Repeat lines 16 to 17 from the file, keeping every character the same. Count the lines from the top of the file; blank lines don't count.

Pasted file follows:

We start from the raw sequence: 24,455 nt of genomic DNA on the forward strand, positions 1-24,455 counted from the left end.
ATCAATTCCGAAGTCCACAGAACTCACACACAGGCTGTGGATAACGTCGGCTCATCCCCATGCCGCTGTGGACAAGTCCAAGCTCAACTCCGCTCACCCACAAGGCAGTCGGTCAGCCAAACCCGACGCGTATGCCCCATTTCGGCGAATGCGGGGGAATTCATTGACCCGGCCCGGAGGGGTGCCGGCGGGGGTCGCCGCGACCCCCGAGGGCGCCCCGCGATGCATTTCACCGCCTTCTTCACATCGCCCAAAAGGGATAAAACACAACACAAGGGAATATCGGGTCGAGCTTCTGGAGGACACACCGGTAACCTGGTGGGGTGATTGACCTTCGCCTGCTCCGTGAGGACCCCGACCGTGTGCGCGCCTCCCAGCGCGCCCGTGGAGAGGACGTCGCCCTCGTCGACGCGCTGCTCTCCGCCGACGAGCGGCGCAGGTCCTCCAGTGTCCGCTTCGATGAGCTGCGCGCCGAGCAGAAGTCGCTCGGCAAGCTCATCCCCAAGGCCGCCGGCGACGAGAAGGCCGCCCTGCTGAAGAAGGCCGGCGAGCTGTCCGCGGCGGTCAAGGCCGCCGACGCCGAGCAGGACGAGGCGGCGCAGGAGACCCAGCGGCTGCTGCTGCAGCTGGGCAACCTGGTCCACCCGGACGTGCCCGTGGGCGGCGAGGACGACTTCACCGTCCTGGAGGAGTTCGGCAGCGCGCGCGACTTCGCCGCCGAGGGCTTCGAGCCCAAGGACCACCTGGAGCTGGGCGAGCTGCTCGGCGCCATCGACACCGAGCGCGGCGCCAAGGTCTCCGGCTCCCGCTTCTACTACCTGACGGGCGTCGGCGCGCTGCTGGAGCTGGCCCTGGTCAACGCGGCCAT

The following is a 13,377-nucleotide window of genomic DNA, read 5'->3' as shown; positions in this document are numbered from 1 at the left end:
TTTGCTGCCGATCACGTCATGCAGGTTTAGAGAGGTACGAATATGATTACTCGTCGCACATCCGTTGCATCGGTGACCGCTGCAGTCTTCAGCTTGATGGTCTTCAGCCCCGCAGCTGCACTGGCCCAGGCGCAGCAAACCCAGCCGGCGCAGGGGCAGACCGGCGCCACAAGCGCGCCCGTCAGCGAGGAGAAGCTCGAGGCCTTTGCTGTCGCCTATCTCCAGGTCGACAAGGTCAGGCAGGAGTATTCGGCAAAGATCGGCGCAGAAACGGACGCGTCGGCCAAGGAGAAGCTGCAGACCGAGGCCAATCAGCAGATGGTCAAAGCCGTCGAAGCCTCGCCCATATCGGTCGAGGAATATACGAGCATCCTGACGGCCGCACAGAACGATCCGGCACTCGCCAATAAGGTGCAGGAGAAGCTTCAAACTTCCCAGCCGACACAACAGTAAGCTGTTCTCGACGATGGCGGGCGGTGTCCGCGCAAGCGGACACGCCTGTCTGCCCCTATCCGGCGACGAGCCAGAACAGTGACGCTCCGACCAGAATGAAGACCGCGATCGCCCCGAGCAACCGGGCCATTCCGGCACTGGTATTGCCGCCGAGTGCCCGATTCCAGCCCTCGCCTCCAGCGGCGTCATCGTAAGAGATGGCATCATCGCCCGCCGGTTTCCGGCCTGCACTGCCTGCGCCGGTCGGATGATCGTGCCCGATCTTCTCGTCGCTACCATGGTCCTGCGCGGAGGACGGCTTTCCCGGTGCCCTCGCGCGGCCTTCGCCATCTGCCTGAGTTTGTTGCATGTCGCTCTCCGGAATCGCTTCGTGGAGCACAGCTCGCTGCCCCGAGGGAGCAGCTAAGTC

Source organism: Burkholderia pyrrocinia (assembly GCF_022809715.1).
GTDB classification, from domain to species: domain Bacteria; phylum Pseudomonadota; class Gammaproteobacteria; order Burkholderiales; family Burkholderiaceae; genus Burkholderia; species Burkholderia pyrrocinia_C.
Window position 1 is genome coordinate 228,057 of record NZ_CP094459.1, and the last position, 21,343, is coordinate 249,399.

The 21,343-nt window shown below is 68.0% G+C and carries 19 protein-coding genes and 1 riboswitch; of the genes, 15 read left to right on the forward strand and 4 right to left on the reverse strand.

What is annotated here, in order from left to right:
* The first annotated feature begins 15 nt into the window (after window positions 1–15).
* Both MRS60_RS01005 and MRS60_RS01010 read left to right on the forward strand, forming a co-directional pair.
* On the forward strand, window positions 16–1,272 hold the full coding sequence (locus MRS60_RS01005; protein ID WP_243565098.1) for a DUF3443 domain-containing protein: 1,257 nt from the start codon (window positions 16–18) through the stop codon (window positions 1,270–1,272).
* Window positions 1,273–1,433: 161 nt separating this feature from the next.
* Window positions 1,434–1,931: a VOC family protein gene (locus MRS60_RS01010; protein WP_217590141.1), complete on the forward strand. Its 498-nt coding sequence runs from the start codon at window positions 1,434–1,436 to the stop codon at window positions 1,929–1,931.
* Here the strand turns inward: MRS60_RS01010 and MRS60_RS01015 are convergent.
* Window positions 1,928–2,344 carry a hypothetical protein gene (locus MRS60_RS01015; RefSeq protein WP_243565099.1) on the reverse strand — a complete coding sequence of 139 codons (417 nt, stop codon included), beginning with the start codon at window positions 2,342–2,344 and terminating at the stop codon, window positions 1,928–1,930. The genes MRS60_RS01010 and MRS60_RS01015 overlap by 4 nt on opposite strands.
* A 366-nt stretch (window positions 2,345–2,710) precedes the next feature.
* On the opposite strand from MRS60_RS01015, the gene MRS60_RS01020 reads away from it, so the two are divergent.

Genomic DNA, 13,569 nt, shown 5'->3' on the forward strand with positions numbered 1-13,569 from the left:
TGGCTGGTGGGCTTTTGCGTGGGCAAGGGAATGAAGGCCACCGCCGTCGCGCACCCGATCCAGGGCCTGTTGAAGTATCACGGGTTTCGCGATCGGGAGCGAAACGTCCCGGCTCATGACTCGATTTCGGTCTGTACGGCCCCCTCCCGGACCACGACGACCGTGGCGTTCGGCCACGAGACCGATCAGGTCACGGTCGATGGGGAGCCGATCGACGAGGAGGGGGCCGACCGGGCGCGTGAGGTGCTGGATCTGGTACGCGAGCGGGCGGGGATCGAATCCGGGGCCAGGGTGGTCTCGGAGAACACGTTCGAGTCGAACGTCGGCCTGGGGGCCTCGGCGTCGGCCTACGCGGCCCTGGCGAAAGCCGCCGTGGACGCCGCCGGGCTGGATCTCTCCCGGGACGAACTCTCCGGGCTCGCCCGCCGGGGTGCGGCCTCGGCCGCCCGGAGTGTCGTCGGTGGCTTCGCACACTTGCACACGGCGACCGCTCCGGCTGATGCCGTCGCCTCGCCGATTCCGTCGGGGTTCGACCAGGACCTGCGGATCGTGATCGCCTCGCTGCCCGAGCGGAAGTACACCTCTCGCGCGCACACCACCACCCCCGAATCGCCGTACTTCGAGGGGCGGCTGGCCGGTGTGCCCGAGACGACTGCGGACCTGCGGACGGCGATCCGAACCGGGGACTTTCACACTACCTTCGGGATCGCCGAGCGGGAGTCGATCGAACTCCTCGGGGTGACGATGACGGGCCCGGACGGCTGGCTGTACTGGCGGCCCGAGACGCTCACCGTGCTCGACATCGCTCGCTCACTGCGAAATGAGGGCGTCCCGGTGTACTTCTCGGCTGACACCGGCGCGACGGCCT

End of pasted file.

* Window positions 1,928–2,344 carry a hypothetical protein gene (locus MRS60_RS01015; RefSeq protein WP_243565099.1) on the reverse strand — a complete coding sequence of 139 codons (417 nt, stop codon included), beginning with the start codon at window positions 2,342–2,344 and terminating at the stop codon, window positions 1,928–1,930. The genes MRS60_RS01010 and MRS60_RS01015 overlap by 4 nt on opposite strands.
* A 366-nt stretch (window positions 2,345–2,710) precedes the next feature.